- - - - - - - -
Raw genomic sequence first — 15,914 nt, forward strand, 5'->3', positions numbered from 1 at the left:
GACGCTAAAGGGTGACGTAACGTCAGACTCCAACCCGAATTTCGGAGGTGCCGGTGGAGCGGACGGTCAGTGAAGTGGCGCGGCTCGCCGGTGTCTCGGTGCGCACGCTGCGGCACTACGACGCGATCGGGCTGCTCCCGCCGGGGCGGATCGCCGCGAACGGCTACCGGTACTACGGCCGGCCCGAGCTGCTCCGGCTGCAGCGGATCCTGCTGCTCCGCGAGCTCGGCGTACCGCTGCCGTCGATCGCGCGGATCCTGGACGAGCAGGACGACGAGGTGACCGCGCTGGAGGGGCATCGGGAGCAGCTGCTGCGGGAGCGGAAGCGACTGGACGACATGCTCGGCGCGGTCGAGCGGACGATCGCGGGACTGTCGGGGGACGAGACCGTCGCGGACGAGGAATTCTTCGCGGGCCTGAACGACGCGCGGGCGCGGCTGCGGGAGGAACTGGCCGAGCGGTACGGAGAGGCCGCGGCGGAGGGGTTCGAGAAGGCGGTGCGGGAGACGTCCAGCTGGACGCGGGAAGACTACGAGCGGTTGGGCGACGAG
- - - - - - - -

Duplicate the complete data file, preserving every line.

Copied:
Raw genomic sequence first — 15,914 nt, forward strand, 5'->3', positions numbered from 1 at the left:
GACGCTAAAGGGTGACGTAACGTCAGACTCCAACCCGAATTTCGGAGGTGCCGGTGGAGCGGACGGTCAGTGAAGTGGCGCGGCTCGCCGGTGTCTCGGTGCGCACGCTGCGGCACTACGACGCGATCGGGCTGCTCCCGCCGGGGCGGATCGCCGCGAACGGCTACCGGTACTACGGCCGGCCCGAGCTGCTCCGGCTGCAGCGGATCCTGCTGCTCCGCGAGCTCGGCGTACCGCTGCCGTCGATCGCGCGGATCCTGGACGAGCAGGACGACGAGGTGACCGCGCTGGAGGGGCATCGGGAGCAGCTGCTGCGGGAGCGGAAGCGACTGGACGACATGCTCGGCGCGGTCGAGCGGACGATCGCGGGACTGTCGGGGGACGAGACCGTCGCGGACGAGGAATTCTTCGCGGGCCTGAACGACGCGCGGGCGCGGCTGCGGGAGGAACTGGCCGAGCGGTACGGAGAGGCCGCGGCGGAGGGGTTCGAGAAGGCGGTGCGGGAGACGTCCAGCTGGACGCGGGAAGACTACGAGCGGTTGGGCGACGAG